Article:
Because our biology changes profoundly over the 24-hour day, both the severity of disease and the performance of many medicines show huge variations across the day/night cycle.

Recent studies have shown that there is a 50% increase in the chance of a stroke or heart attack between 6 a.m. and noon, compared to the rest of the day. Drugs used to treat high blood pressure are called antihypertensives, and when these are taken before bedtime rather than in the morning, the risk of stroke or heart attack is halved.

In regards to cancer, when you have your chemotherapy matters as well. For example, when children with leukemia were given anti-cancer drugs in the morning, as opposed to in the evening, the risk of relapse was 4.6 times greater. Another study showed that for women with ovarian cancer who took the same drugs but at different times, survival in one group was 45 percent after five years versus 10 percent survival in the other group. The same drug, the same concentration, but the different times of drug administration produced huge differences in long-term survival.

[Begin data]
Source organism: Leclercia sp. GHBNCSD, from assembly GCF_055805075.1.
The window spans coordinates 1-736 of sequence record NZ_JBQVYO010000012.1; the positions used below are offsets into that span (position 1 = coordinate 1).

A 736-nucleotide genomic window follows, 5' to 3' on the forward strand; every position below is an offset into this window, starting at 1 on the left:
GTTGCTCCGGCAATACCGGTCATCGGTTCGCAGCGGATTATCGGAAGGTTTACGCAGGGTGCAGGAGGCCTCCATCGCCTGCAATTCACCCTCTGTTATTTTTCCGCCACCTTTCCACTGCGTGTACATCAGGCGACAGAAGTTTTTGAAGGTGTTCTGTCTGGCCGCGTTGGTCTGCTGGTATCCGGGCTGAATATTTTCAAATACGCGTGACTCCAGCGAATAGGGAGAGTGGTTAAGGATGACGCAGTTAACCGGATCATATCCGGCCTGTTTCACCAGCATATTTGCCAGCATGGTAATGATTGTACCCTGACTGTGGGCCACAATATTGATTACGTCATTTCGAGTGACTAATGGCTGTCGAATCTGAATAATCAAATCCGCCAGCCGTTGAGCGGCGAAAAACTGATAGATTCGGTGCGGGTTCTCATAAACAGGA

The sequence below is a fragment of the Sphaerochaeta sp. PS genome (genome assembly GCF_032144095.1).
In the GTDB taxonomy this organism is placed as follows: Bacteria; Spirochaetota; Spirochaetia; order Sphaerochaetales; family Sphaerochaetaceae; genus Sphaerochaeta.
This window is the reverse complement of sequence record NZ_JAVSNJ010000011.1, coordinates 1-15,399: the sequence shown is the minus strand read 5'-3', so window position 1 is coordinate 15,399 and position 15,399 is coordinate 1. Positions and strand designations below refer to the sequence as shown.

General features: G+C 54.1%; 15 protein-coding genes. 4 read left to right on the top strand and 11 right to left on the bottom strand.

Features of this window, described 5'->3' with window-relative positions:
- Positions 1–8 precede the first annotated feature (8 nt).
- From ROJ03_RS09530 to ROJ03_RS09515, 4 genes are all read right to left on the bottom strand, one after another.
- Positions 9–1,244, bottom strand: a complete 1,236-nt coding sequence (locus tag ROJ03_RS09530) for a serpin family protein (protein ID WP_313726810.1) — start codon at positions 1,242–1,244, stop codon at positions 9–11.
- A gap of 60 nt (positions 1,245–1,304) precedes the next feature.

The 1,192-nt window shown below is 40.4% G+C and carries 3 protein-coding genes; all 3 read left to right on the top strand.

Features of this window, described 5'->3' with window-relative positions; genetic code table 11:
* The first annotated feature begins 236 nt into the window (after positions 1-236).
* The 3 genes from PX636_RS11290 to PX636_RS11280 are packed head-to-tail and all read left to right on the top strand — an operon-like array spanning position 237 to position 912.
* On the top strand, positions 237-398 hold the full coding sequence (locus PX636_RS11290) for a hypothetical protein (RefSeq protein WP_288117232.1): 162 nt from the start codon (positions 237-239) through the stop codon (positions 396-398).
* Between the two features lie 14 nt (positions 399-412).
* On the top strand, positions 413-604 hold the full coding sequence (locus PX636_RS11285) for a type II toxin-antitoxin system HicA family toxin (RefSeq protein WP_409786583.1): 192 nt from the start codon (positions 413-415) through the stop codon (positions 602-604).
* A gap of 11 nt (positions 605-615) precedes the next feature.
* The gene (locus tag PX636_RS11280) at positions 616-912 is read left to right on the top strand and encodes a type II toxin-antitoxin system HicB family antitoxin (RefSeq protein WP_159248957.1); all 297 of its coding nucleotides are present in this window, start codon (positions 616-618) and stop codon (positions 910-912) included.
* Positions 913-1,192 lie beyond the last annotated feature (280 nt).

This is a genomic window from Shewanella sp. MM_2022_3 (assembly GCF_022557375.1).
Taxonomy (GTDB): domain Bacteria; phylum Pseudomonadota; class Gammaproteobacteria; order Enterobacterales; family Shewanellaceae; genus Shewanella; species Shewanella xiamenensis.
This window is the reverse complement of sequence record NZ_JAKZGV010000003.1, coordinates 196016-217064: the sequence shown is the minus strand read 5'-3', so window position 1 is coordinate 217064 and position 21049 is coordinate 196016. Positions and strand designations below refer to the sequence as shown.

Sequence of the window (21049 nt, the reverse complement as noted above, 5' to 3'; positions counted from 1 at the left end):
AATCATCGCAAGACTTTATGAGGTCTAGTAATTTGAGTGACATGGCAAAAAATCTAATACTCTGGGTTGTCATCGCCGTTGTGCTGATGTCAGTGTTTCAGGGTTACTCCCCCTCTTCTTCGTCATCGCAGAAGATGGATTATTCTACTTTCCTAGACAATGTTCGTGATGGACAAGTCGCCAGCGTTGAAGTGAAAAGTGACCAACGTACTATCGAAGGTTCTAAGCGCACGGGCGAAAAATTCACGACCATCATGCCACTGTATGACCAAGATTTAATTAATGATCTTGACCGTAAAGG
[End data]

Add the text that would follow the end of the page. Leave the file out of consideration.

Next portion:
Vaccination has timing-related effects too. Elderly individuals who were vaccinated against N1H1 flu virus in the morning showed an antibody response three times higher than those vaccinated in the afternoon.

3. When we eat affects metabolic health.

In Europe, there has been a gradual change in eating habits over the centuries. Before about 1100, the main meal of the day was breakfast. During the Middle Ages (1100 to 1500) this shifted to noon. As industrialization proceeded, with the separation of where people worked from where they lived, the main meal of the day shifted to much later. Today, with long commutes and work spanning multiple time zones, the major meal of the day has been pushed to an irregular mid-to-late-evening time slot. This meal timing change has been bad for health.

“There are real links between sleep disruption and mental illness.”